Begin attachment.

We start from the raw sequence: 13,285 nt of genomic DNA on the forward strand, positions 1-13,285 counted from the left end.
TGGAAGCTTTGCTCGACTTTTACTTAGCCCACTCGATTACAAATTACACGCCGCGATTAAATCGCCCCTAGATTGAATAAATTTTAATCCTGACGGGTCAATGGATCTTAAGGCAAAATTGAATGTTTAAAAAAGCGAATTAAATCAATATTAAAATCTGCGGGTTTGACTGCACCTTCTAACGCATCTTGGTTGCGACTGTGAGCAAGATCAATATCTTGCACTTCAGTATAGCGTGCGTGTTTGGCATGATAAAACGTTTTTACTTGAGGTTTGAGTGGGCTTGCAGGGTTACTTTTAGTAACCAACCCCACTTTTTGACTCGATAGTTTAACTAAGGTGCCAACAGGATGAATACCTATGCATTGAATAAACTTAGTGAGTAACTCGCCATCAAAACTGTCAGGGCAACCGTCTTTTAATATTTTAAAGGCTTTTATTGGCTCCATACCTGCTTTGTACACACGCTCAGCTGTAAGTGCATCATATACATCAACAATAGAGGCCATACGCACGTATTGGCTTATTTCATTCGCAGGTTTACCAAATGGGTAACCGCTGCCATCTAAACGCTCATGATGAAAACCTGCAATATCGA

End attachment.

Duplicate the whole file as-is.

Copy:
We start from the raw sequence: 13,285 nt of genomic DNA on the forward strand, positions 1-13,285 counted from the left end.
TGGAAGCTTTGCTCGACTTTTACTTAGCCCACTCGATTACAAATTACACGCCGCGATTAAATCGCCCCTAGATTGAATAAATTTTAATCCTGACGGGTCAATGGATCTTAAGGCAAAATTGAATGTTTAAAAAAGCGAATTAAATCAATATTAAAATCTGCGGGTTTGACTGCACCTTCTAACGCATCTTGGTTGCGACTGTGAGCAAGATCAATATCTTGCACTTCAGTATAGCGTGCGTGTTTGGCATGATAAAACGTTTTTACTTGAGGTTTGAGTGGGCTTGCAGGGTTACTTTTAGTAACCAACCCCACTTTTTGACTCGATAGTTTAACTAAGGTGCCAACAGGATGAATACCTATGCATTGAATAAACTTAGTGAGTAACTCGCCATCAAAACTGTCAGGGCAACCGTCTTTTAATATTTTAAAGGCTTTTATTGGCTCCATACCTGCTTTGTACACACGCTCAGCTGTAAGTGCATCATATACATCAACAATAGAGGCCATACGCACGTATTGGCTTATTTCATTCGCAGGTTTACCAAATGGGTAACCGCTGCCATCTAAACGCTCATGATGAAAACCTGCAATATCGA